You make some fair points, especially with your reminder about minimizing depletion of lead acid batteries. I definitely want to acknowledge that.
    Reply
  • DanNeely - Friday, April 15, 2022 - link

    I generally get 4 years/battery pack at home; OTOH my high power desktops (running distributed computing 24/7) mean I need a larger than normal chunk of the nameplate capacity to avoid an immediate shutdown on power loss.

    And with maybe 2-6 interruptions longer than a few seconds/year decay due to discharge cycles is basically irrelevant. (I find the person upthread ranting about the use of lithium batteries only good for several hundred rather than several thousand cycles upthread hilariously divorced from how typical UPSes are used.)
    Reply
  • Oxford Guy - Friday, April 15, 2022 - link

    Mr. Neely:

    Lead-acid batteries die partially whenever they are depleted, even partially. That is a the opposite of irrelevance unless the device is never used.

    Being happy with a four-year lifespan is also quite debatable.
    Reply
  • Oxford Guy - Friday, April 15, 2022 - link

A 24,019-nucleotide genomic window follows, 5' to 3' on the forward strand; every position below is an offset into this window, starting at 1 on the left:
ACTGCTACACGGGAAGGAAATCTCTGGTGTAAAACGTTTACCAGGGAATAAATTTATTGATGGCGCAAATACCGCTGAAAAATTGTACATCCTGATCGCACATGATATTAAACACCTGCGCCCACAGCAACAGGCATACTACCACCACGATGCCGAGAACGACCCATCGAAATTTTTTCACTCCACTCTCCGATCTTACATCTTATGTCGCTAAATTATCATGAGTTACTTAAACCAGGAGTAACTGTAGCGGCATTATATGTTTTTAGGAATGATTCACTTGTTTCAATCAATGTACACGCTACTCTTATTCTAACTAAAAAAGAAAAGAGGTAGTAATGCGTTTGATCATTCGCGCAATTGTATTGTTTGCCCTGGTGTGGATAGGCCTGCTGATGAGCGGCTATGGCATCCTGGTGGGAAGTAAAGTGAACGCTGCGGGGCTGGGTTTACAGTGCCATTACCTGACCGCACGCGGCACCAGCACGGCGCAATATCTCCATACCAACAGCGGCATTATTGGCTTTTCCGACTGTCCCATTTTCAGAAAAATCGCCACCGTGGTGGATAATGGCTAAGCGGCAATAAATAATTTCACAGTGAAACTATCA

Defining that lifespan is also fraught since it varies wildly by the circumstances and how each person defines the lifespan. One may claim the product is still working when the battery can only manage 15% of its original charge. Another will wait until the product simply doesn’t power up or whatever. Reply
  • mode_13h - Friday, April 15, 2022 - link

    I define "lifespan" as "when the UPS tells me to replace the battery". I have no idea what that actually means, in terms of raw capacity, because my experience is that a UPS in that state won't even *try* to give you any runtime.

    I would advise people not to buy UPS batteries in advance, because they have some degree of self-discharge. And, as we've discussed, you don't want to them to have any significant amount of discharge.

    For the same reason, I advise people to keep every UPS plugged-in (at least some of the time), even if they're not using it.
    Reply
  • Oxford Guy - Saturday, April 16, 2022 - link

    The numerous units we (myself and colleagues) have purchased have failed. It hasn’t merely been the batteries. That includes models claiming sine wave output. I am thoroughly unimpressed with what I have seen so far in terms of ‘affordable’ UPSs. Reply